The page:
2. When I got to the first toe, I was convinced that I had made a mistake, since the pattern made it seem as though the toe short rows should be worked off-center.  I checked ravelry and googled errata, and there is no mention of a typo or mistake in this pattern, so I will assume the mistake was mine.  I’m still not sure if the toe short rows are intentionally off-center here or if I made a mistake when rotating the rows (you mark a new beginning of the round at least 8 times in this pattern, so if you make one mistake, it will be translated all the way down).  Rather than make myself crazy searching for the source of the problem, I just lined the short rows up with sides of the toe (working the toe across the sole stitches) and they look great.  On the second socks, I was much more careful with couting the rotations, but still had the same problem.

3. They absolutely, positively must be blocked. They’re an absolute collapsing mess when they come off your needles.

Sock blocking and other “Monkey” business

My completed Monkey socks in madelinetosh

I have successfully finished my first cuff down socks! It felt a little like driving on the other side of the road, but I kind of liked it.  It turns out I have been avoiding cuff down socks for no reason. Although the socks required two of my most dreaded knitting skills: picking up stitches (along the side of the heel) and kitchener stitch (to join the opposite sides of the toe together), those were relatively easy hurdles to jump (with the help of some youtube tutorials and the very clear instructions at the back of knit. sock. love.)   I chose Monkey socks by Cookie A to start me off in this new direction for a number of reasons:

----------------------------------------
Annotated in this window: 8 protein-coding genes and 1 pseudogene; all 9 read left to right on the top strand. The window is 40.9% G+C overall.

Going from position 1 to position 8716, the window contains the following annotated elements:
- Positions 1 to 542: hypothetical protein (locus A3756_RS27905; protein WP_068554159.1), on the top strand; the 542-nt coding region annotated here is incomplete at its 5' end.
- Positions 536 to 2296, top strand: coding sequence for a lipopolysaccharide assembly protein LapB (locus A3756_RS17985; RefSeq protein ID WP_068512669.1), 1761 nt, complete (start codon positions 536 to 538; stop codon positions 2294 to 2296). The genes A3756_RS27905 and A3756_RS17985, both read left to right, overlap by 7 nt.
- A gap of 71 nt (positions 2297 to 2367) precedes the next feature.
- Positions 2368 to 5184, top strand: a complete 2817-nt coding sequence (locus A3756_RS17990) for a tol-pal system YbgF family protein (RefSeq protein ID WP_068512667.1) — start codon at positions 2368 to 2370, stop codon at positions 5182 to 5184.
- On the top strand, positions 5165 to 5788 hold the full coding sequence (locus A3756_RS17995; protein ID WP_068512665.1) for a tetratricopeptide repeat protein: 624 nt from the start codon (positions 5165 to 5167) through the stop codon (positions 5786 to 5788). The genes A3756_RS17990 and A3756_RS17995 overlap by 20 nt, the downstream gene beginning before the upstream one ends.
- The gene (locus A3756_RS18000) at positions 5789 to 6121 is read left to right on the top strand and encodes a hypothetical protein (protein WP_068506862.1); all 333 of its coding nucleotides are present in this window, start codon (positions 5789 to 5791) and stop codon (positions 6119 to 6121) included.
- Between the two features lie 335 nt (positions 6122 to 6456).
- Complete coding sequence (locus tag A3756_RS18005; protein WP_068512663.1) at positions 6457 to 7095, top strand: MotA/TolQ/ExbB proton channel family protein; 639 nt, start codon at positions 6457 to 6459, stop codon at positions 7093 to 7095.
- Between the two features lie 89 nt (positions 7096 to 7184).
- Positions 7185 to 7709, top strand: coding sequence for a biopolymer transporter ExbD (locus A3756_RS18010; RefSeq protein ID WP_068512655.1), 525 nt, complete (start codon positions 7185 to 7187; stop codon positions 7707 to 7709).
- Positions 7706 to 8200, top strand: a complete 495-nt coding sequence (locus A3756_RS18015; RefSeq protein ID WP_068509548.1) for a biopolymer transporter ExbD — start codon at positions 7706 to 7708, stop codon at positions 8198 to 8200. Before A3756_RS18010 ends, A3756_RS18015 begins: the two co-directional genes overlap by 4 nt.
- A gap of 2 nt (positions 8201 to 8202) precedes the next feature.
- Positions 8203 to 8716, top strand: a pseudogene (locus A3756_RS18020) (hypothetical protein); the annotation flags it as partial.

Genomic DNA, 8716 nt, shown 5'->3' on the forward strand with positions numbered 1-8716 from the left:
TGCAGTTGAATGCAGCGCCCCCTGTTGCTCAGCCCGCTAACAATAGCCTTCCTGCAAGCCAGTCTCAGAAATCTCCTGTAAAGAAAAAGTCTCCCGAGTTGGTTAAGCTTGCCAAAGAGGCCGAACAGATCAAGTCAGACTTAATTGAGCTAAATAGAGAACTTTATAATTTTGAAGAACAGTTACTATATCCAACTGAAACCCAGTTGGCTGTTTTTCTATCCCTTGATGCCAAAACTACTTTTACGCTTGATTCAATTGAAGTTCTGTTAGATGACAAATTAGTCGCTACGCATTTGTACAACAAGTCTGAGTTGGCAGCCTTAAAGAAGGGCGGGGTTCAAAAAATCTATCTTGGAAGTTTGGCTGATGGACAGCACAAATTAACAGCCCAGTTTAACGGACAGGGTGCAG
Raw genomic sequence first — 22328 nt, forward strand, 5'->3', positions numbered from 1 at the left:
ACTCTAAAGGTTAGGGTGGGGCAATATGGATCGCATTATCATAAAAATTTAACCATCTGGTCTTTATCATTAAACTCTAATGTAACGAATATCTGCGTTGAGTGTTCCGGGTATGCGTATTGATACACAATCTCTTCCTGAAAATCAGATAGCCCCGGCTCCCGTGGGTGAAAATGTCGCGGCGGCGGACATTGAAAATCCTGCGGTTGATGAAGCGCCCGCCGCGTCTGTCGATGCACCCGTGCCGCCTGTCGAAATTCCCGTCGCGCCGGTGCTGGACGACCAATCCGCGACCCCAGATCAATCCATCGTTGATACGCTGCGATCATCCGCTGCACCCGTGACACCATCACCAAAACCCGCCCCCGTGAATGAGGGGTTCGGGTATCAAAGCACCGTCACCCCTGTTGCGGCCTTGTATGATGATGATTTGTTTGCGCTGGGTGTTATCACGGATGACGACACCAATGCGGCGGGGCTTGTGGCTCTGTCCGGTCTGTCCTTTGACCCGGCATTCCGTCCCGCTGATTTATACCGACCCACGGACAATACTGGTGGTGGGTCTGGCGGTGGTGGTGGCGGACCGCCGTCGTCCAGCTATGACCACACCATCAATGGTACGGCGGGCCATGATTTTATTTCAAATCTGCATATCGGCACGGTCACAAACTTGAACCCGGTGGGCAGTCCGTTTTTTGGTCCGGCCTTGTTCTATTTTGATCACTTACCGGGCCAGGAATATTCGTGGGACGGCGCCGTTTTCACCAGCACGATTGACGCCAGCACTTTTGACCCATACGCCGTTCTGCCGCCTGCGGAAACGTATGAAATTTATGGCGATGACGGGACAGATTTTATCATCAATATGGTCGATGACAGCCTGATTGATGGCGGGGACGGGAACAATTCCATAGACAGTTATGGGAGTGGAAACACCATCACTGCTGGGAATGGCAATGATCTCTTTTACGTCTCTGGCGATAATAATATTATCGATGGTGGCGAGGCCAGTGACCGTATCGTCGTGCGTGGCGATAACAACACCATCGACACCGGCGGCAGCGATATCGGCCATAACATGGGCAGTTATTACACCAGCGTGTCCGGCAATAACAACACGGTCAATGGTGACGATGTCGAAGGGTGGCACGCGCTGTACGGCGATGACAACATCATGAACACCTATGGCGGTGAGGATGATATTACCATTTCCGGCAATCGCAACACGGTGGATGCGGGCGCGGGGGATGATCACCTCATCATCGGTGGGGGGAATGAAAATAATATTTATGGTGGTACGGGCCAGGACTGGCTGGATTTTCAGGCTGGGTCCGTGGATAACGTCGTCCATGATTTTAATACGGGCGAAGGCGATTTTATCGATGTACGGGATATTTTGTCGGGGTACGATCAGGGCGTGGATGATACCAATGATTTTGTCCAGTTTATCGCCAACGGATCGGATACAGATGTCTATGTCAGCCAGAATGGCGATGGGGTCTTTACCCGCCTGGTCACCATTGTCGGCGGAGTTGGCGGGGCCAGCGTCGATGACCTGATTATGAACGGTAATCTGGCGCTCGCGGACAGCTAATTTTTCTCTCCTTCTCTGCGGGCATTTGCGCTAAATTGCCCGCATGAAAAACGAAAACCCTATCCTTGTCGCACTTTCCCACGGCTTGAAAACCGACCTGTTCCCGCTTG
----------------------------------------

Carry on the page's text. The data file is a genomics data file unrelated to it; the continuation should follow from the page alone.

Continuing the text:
1. Of all the socks in knit. sock. love., they seemed the most approachable, and I’ve been anticipating actually using this book for months.

2. They are wildly popular (with over 16000 projects on Ravelry), and I presumed that that many people can’t be wrong.

3. They’re lacey enough to be pretty, but solid enough to be warm.

While I’m pretty happy with the results, I’m a little underwhelmed; their enormous popularity and the overall beauty of knit. sock. love.  set my expectations very, very high. They’re cute, but they’re not spectacular. To be fair, that may also have to do with the disappointing way that the colour was distributed in stripes in this yarn.

The Monkey socks, before and after blocking

They were also socks wildly in need of blocking, which launched me on a new adventure. I’m usually pretty lazy when it comes to details, so I tend to do as little blocking as possible.  It isn’t essential for everything. Many objects come off your needles looking great, but in general the more complicated the texture, the more you need to block (this is especially true for lace).  Blocking can give your knit objects shape, and can even rescue the odd stretched out or otherwise misshappen sweater (even if you picked it up at the mall).  Basically, you wet the knit garment and carefully stretch it into shape, leaving it that way to dry.

My homemade sock blockers (made from a dollar store Christmas placemat)

Previously, I have just dampened my socks and pinned them down, but these socks clearly demanded more discipline.  I looked online for sock blockers, but found this set of DIY instruction instead.  The suggestion to use a placemat was ingenious.  After a quick trip to the dollar store, I had these.  I traced the wooden sock holders at my local yarn store, and added a hook at the top, so that my socks could hang from the shower curtain rod as they dry.  Success!